Dawson challenges city outside legal expenses

Dawson challenges the Riverside city council on the issue of outside legal expenses. Kevin’s perseverance pressured an audit to confirm these practices and the city was forced to put in place new policies.  Below is his email set to city council…

Sent: 3/1/2016 12:56:48 P.M. Pacific Standard Time
Subj: Comments to Item 4 and a compliant to CC

CC  3/1/16

Dear Council,

I’m speaking to the issue of the audit of outside legal expenses and have some concerns.

While I spoke before in support of a further audit, to gain understanding of the full depth of the issue, I now believe we are making a mistake.  There is a statue of limitations we need to consider so that persons responsible can still be held accountable.

We already know city attorney Priamos hired outside legal without charter required City Council approval and that he did so without using written contracts.  He was quoted in the Press-Enterprise as saying “there were no contracts”.  He responded to numerous public records requests for contracts that he had nothing condusive to the request.  When he appeared before the Charter Review committee, he was asked about the “outside legal thing” and replied he had the power to do that.  And then was asked, “and without a contract?”, to which he replied, “yes, and without a contract.”

I have been hearing an argument is being made that City Council had actually given approval for all this outside legal work, and that the approval happened in closed session.  This is new and appears to be concocted to protect Priamos after the fact.  The truth is, Priamos has had many opportunities to address this issue and never once offered up a defense that he had received City Council approval.  Priamos, and others (such as the CFO, ACFO, and RPU), boldly and publically have claimed to have had the authority to hire on their own authority and without written contract.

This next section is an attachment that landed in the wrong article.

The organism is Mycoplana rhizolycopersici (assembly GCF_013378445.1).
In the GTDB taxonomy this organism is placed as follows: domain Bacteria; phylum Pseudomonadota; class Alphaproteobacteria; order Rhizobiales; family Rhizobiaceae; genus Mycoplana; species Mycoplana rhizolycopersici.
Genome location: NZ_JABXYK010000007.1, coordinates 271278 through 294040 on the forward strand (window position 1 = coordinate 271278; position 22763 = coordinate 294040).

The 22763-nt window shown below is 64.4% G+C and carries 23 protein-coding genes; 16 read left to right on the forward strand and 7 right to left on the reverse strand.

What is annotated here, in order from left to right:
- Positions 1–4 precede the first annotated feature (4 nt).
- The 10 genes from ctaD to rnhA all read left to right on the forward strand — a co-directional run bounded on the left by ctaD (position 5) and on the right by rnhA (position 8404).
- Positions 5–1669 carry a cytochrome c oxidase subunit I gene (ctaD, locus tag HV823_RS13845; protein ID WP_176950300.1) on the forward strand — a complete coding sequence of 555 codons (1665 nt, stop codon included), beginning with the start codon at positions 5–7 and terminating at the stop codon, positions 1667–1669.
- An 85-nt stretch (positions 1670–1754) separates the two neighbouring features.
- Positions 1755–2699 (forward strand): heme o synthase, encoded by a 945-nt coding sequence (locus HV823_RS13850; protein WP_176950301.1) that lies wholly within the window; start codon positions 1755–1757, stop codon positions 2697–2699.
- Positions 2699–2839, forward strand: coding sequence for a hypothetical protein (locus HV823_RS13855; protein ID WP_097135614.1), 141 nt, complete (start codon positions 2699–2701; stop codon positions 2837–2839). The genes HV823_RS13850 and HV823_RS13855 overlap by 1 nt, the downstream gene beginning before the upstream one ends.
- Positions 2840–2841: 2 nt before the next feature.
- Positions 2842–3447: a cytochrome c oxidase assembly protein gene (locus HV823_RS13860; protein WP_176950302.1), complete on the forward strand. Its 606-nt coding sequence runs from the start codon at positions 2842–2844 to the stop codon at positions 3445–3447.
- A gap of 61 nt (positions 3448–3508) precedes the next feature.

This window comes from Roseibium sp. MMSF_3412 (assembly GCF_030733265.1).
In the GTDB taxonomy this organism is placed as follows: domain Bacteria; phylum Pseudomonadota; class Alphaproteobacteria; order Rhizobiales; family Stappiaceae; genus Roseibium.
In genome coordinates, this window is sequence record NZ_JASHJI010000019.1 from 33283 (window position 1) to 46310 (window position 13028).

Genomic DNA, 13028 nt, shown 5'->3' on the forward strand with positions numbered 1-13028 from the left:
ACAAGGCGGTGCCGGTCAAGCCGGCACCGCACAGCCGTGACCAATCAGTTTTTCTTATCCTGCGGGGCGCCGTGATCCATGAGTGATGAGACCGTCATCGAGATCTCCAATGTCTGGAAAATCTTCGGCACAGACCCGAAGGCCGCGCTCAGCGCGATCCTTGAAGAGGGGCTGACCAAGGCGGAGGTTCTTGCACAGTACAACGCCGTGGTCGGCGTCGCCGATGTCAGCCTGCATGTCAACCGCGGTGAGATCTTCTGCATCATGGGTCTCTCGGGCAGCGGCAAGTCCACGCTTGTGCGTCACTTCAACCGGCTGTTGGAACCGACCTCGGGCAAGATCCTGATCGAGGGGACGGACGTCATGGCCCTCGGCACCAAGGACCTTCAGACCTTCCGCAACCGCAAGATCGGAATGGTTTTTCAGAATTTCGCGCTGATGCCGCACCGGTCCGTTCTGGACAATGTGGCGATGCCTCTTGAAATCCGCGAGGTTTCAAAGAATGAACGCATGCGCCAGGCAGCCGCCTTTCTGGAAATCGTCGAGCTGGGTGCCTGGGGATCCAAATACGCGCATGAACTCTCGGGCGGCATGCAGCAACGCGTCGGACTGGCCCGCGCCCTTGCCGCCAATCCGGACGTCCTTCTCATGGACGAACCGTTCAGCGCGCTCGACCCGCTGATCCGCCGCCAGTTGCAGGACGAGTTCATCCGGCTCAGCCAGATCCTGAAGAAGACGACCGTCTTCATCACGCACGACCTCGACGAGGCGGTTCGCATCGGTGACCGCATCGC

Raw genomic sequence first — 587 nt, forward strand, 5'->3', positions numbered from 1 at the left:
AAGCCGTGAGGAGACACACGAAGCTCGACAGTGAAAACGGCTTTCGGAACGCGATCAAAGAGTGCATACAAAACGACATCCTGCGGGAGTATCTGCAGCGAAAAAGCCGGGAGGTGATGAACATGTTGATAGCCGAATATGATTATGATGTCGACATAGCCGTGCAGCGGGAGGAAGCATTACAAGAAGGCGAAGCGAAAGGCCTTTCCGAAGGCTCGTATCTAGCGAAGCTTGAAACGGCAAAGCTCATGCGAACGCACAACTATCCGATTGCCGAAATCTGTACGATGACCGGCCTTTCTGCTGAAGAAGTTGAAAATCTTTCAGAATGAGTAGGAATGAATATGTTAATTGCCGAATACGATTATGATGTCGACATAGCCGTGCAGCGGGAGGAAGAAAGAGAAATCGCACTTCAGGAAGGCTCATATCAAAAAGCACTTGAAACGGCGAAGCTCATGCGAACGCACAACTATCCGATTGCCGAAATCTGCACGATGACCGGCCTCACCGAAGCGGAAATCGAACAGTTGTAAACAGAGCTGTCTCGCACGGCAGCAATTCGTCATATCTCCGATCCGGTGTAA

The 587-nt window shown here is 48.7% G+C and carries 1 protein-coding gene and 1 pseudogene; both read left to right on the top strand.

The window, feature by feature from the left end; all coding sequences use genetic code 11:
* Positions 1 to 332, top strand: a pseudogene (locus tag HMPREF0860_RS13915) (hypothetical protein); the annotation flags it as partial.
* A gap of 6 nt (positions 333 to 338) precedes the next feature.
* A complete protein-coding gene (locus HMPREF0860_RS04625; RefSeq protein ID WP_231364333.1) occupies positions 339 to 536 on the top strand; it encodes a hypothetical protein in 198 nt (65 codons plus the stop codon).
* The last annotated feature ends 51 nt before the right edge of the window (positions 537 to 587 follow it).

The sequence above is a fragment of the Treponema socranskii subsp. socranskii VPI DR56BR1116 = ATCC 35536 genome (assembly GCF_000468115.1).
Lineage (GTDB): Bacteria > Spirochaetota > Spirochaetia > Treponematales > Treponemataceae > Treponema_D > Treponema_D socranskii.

There was repeated violations of the city charter requirement of City Council approval for hiring of outside legal services, and the requirement that all contracts are required to kept on file with the city clerk.  Not using written contracts could be a violation of State Bar and Government code.  Paying invoices not attached to an approved contract could be a violation of Government code and standard accounting practices.

There is already enough evidence to establish a compliant to legal authorities and you have an obligation to act on the information.  You could refer the issue to the County Grand Jury, but they only have the power to review and issue a report.  Since the issue involves criminal violations of law, involving considerable public funds,  the complaint should go to both the District Attorney and the State Attorney General.

Please accept my comments to day to item 4 and also receive it as a formal complaint requiring action by the City Council.

Respectfully,

Kevin Dawson

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